Banking News

Fed Reserve Chair says he’s undecided on CBDC, but stablecoins need regulation

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During testimony before the U.S. Senate Banking Committee earlier today, Federal Reserve Chair Jerome Powell was asked about central bank digital currencies (CBDC) and stablecoins. He said he was undecided about a central bank digital dollar and believes stablecoins need regulation.

Senator Pat Toomey noted that during yesterday’s Congressional hearing, Powell stated that if there were a CBDC there would be no need for cryptocurrencies and stablecoins. The senator asked whether the reverse was also true, that with crypto and stablecoins there is no need for a CBDC.

Powell clarified that he had simply stated that a CBDCs impact on crypto and stablecoin activity was one of the arguments in favor of a CBDC. “I’m legitimately undecided on whether the benefits outway the costs or vice versa on a CBDC,” he said. “I would agree that the more direct route would be to appropriately regulate stablecoins, which we don’t do right now.”

Senator Cynthia Loomis picked up the same point about a CBDC rendering less need for crypto and stablecoins. She was keen to differentiate cryptocurrencies as investment commodities versus stablecoins as payment instruments. Hence she asked whether it would just be stablecoins that would be unnecessary with a CBDC. 

“Basically, you’re right,” said Powell. “Let me say though that with cryptocurrencies, it’s not that they didn’t aspire to be a payment mechanism, it’s that they’ve completely failed to become one, except for people who desire anonymity, of course, for whatever reason.”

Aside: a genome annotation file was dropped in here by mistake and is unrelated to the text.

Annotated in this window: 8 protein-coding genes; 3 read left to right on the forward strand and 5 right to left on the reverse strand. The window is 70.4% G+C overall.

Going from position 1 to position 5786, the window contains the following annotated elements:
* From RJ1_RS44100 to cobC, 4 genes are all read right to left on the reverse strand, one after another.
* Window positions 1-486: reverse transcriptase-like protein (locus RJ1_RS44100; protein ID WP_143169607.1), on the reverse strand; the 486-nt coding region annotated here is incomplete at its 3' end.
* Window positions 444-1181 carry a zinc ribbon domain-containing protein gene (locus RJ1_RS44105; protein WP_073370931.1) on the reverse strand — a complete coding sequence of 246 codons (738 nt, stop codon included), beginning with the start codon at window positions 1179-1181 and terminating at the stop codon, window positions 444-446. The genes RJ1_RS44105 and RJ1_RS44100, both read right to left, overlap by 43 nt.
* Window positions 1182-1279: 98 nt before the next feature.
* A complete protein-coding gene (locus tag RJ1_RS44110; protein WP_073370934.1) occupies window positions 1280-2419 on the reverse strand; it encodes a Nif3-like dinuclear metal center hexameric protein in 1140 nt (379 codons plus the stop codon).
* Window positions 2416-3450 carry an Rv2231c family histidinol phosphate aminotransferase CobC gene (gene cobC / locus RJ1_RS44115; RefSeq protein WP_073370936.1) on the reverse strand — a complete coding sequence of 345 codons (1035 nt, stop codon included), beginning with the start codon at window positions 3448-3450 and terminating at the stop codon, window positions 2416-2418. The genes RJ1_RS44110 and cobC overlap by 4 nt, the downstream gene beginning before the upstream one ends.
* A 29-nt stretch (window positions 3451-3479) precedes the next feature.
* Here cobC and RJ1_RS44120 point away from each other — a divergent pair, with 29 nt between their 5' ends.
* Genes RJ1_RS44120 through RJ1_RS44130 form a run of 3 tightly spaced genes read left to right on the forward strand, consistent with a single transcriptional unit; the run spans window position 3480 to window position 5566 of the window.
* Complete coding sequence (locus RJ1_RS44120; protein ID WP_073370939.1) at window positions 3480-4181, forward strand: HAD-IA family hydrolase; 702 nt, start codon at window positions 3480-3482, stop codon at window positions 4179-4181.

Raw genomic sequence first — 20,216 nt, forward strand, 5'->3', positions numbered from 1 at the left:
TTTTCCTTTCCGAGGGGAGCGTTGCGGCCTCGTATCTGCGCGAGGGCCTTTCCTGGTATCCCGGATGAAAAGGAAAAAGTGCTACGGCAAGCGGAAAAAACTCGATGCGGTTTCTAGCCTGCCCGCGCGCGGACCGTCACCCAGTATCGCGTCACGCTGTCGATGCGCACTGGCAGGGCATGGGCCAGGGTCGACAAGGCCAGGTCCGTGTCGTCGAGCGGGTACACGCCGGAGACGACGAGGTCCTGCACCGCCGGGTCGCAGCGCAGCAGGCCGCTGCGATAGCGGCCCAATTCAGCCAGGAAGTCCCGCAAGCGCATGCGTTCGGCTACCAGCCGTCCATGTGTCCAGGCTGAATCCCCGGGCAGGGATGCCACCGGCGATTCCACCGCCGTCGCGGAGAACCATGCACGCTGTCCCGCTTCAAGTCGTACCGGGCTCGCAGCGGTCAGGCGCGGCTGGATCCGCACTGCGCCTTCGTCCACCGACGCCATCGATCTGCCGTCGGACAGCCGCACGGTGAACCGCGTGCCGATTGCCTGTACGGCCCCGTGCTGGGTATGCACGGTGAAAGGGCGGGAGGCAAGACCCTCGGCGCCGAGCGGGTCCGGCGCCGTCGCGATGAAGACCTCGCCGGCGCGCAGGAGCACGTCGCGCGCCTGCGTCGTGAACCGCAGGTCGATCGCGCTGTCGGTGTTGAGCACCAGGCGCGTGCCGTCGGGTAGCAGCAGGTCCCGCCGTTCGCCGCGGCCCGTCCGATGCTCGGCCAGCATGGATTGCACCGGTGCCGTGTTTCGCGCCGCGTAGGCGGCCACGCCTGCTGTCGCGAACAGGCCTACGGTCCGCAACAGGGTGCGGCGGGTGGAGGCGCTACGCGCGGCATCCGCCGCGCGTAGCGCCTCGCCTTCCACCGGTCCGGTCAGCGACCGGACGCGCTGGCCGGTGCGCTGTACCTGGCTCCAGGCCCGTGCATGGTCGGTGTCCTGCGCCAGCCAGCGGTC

Honing in on stablecoins, Powell said, “if we’re going to have something that looks just like a money market fund or a bank deposit or a narrow bank, and it’s growing really fast, we really ought to have appropriate regulation. And today, we don’t.” 

The Federal Reserve Chair responded to Senator Toomey’s query about whether a CBDC would require congressional authorization. Powell confirmed that people have different views about whether authorization is required, but he said it would be “ideal”.

He also outlined the work the Fed is conducting. “I think our obligation is to explore both the technology and the policy issues over the next couple of years. That’s what we’re going to do so that we’re in a position that we can make an informed recommendation. But, again, my mind is open on this, and I honestly don’t have a preconceived answer to these questions.”


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